By Jelani Gibson


For the Prosper Press


Gifted Minds Prosper plans on increasing engagement efforts throughout all grade levels, organization President Tina Marr said in a Feb. 13 interview following the group’s board meeting.


The non-profit organization is comprised of parents and professionals who work to support and create “expanded opportunities for the education of gifted and talented students of all ages in the Prosper Independent School District and their families,” according to website.


Gifted Minds Prosper oversees additional funding and help for PISD’s Gifted and Talented program, which serves academically advanced students who exceed traditional curriculum standards.


The Gifted and Talented category of education was established by the Texas legislature in 1977 and mandated for all school districts in 1987, according to the official Texas Education Agency website.


The category identifies students who exceed classroom standards and have autonomy to do self-directed learning and research that suits their academic needs.


Supplementing and producing unique engagement opportunities for Prosper ISD is the primary goal of Gifted Minds Prosper, Marr said.


“This is a smaller sector that we’re able to focus on specifically that (students) may need, challenges they may have,” she said.


Gifted Minds Prosper’s next goal “is going to be to do more grants next fall to be prepared to provide more things to the ISD,” Marr said.


Having events where students present their researched projects to adults and receive real-time feedback is a specific initiative the foundation wants to focus on as well, she said.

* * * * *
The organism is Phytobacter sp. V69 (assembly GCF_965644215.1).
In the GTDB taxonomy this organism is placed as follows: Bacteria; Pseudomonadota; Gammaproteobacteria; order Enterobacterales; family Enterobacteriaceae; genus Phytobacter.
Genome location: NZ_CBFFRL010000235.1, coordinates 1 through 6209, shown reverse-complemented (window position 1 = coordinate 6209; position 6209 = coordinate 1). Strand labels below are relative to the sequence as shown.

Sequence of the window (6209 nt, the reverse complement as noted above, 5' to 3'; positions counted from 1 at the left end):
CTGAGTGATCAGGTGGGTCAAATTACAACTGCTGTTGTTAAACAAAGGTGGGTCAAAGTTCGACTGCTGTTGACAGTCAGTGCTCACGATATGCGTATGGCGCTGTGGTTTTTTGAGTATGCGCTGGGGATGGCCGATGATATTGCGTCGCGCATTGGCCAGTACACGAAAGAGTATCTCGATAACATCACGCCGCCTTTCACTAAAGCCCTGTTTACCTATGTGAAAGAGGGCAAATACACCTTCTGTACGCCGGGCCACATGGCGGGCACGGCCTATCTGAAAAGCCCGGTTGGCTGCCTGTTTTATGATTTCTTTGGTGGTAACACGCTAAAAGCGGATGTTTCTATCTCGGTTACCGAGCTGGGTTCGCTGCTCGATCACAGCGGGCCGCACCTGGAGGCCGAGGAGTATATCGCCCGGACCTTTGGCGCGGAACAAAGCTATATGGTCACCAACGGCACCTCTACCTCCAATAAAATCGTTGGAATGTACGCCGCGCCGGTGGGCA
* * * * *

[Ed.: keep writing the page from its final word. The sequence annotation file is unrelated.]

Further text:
Another idea has been to have upper grade-level students present to other students and adults.


Engagement is critical for higher grade-level students, said Theresa Biggs, PISD director of advanced academics.


“Right now, the conversation is mostly about engaging the students in a different way more than it is with resources,” she said. “


Prosper ISD’s Gifted and Talented program has changed over the years, said Seth Rutledge, the district’s advanced academic coordinator.


“The amount of offerings that we have here in Prosper ISD has really expanded,” he said. “When I got here, we were serving gifted, primarily in the AP (advanced placement) and pre-AP and dual-credit classes. At the high school level, we opened up the Gifted and Talented sections of humanities.”


Engaging in education that reaches outside the confines of a traditional classroom is what makes the Gifted and Talented category different from other forms of learning, said Biggs.


“Authentic, real-world engagement so it transcends the classroom,” she said. “It becomes a transdisciplinary experience, not just a disciplinary experience.


“Disciplinary would mean that it stays within one subject area, pretty much within the discipline, within the classroom. Transdisciplinary is learning that extends outside of the classroom and usually connects other subject areas, so that what’s being learned in a classroom then becomes practiced in real life,” she said.


The rate at which students acquire foundational knowledge plays a large part in creating effective curriculum, Biggs said.


“It’s not necessarily what the students know, it’s in how they know,” Biggs said. “How do they think, how do they learn. … With most of our gifted kids, the foundational knowledge they acquire really fast, and they’re ready to move into application.”


For example, “In an AP course, you can have a non-gifted AP student that would need more time in acquiring the foundational knowledge,” she said. “But your gifted kid just picks it up quickly and they’re ready to do something with it.”